Value of My Work and My Value as a Human Person

I’ve shifted through different jobs in the past few years. Even so, it has never been a breeze to price my work and my hours. I have done freelance work in the past, but I was never a hundred percent confident that I wasn’t undervaluing my work or that I wasn’t over estimating the work involved that I’d charge a client too much. It’s even harder, I think, when you grow up in a country where hourly pricing is not the norm and a starting designer would be surrounded by ‘clients’ trying to get his/her to work pro bono, if not totally free so he/she can put something in his/her folio.

Luckily, I met a designer back home who actively shared about his own experiences and principles when it comes to putting value on creative work (although at this point in time, both of us have started working outside the Philippines). There are a lot of articles nowadays by other designers themselves to never work for free, or how your free design will end up in the trash. Or books about how design is a business and a job. I’ve made a lot of mistakes along the way, and in the end I learned how to value the work that I do. In finding a fair price for myself and my client, I also felt like I had value as a person. My role as a designer feels important, and it makes me feel like my client (or employer) cares enough that I can pay for my bills and feed myself to achieve self-actualization (or maybe they don’t, but it feels good that they care to be fair).

This change in perspective made me very critical of how salaries are typically made and done in the Philippines. My limited experience involved a lot of local companies that pay quite low for people in creative fields. It was only with foreigner-owned companies (or start-ups) or foreign clients that I felt that my value as a designer was recognized and appreciated. (Although this also wasn’t always the case. There have been foreign clients or companies and start ups who look to pay very low in the Philippines because they think we are a pot of cheap labor.)

I also became critical of how my boyfriend earns doing video production and editing work. I have been part of and have been an observer of production shoots. It’s very, very exhausting work. Knowing the overtime work and physical exhaustion and everything else involved, comparing it with my own work and salary at times, made me hope with every fiber of my being that he would find properly compensated production and film work abroad. In a third world country, creative work simply isn’t normally financially rewarding. And most common, still, is that good design is often a “plus” with products, not necessarily a must. One of my regrets have been leaving a company who actually valued me a bit too early, only because it always seems greener on the other side. But that’s another story.

It’s not about doing as much work as I’ve been paid, but rather, doing a lot of hard work (be it because of love, passion, responsibility, diligence, for whatever reason anyone has for doing well in a job) and having enough to recharge, eat good food, and be Human. The plus side: I can avoid financial worries in order to focus on improving skills and knowledge, leading to performing better with the team. Having associated the value of my work to my value as a person, it is much harder to be content with being underpaid.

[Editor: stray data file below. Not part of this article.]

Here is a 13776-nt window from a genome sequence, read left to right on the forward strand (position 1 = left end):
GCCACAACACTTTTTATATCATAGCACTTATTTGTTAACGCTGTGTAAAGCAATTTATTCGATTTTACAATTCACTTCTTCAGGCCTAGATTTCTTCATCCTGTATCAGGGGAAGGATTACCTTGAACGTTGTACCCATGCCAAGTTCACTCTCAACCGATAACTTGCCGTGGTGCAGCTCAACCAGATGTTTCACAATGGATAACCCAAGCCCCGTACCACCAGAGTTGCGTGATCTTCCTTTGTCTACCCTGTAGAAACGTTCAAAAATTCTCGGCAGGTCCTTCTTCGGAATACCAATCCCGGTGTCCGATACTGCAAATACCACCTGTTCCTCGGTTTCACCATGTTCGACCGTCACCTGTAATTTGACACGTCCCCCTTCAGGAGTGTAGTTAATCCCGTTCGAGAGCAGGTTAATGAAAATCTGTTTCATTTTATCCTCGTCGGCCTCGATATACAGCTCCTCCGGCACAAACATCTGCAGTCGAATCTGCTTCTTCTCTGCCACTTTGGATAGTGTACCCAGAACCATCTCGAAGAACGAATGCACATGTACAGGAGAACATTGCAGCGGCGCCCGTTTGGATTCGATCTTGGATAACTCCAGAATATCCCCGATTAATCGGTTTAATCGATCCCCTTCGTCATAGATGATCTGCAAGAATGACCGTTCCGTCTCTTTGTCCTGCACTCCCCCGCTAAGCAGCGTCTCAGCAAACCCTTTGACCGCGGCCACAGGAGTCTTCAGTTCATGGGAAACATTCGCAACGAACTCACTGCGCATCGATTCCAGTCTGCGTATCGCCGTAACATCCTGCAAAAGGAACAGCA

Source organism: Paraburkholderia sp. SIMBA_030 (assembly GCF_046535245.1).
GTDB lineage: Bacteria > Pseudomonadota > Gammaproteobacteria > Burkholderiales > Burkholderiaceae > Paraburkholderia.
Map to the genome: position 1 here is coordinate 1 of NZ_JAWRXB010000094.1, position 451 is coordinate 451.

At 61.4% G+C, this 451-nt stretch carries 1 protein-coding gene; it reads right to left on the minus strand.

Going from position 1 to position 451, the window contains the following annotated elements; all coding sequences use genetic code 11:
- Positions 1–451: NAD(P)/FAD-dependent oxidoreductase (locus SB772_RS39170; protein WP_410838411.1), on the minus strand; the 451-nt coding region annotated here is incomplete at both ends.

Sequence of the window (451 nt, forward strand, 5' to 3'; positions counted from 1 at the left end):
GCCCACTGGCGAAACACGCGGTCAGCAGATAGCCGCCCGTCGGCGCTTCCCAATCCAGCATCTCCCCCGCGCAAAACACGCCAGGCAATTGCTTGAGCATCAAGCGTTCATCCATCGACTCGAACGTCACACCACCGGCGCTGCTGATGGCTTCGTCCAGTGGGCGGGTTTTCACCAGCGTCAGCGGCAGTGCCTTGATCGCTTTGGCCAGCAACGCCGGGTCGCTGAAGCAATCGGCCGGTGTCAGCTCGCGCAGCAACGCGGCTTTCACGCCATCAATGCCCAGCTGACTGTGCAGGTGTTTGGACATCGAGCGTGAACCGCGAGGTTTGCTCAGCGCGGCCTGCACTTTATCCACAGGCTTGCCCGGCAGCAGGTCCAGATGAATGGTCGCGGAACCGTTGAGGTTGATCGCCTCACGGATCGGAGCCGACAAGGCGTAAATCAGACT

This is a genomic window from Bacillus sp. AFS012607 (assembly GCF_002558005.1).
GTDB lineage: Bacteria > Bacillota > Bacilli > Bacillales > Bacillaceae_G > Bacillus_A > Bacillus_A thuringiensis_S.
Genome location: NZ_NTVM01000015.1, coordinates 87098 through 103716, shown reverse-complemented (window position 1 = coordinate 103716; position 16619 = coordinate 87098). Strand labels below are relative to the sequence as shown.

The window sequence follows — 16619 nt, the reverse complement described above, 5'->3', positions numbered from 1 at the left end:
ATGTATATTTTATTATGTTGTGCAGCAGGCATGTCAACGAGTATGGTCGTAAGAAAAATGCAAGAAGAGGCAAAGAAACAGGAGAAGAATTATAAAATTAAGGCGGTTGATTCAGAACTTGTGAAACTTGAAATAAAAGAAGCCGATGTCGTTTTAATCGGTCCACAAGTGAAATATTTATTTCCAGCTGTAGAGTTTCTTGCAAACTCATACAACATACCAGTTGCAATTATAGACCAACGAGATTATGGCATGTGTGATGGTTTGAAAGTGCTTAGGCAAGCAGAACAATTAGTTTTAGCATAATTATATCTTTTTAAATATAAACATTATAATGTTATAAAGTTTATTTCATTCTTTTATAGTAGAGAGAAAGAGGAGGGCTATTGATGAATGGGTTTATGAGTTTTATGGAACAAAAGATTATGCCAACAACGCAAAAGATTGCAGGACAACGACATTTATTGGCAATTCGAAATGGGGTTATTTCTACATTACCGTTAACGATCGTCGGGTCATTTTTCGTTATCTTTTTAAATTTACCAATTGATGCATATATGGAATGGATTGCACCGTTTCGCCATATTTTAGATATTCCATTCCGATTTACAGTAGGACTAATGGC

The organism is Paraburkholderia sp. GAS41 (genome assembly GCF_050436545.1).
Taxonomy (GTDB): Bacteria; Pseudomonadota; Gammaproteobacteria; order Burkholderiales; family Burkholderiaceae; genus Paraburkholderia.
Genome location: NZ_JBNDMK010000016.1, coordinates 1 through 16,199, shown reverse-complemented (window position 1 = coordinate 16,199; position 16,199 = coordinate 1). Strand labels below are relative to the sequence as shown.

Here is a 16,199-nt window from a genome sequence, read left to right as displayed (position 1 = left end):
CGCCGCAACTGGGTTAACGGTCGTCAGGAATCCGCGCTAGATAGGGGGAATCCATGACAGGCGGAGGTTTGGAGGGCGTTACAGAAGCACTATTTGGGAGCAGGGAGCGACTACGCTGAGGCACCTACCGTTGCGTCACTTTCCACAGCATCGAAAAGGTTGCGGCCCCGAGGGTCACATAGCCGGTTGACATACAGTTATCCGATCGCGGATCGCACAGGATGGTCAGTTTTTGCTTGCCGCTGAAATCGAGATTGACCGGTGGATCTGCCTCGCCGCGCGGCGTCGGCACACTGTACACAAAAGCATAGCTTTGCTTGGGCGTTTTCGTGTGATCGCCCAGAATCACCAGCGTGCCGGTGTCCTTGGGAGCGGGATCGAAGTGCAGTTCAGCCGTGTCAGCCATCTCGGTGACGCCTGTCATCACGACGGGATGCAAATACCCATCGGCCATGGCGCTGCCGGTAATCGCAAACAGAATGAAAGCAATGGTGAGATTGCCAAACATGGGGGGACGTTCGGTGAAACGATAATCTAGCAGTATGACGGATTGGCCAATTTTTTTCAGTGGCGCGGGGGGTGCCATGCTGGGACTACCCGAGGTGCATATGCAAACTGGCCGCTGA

It’s all part of the Circle of Appreciation

As a kid, I learned how to use Photoshop because of pirated software. I didn’t have purchasing power as a kid, but I really wanted to do design and there were very few options over a decade ago. As a working adult with disposable income, I now make it a point to purchase products I enjoy using. By buying stuff, I can support artists, makers, inventors, designers, developers, creatives. Because I want other people to put value in my work as a designer, I think it is only right that I support other people’s work as well. If I want to be paid fairly for work that I’ve done, so should other people reap the fruits of their labor. Because I now have control over how I spend my money, I buy games and apps from their respective stores. I buy design software I use to generate income. I’m an avid supporter of all of Iron Hide GamesKingdom Rush that I purchase them as soon as a new game is out. I don’t mind having paid for Paper even if all the add-ons are free now. From time to time, I buy tickets to the cinema to watch movies that actors, directors, crew members and filming/editing teams worked hard on. I buy e-books and other published media where I learn things from.

I feel that by giving back to the community, I am able to enjoy more things that they provide. We all feel valued, we all contribute to this tiny wheel of self-worth. I’m not saying that you should base your self-worth wholly on how people value what you do, but it helps contribute to the love of self. Especially when most of our time we actually spend with our job, you might be like me who wants to find meaning in what I do. Never underestimate the feeling of being appreciated by others.


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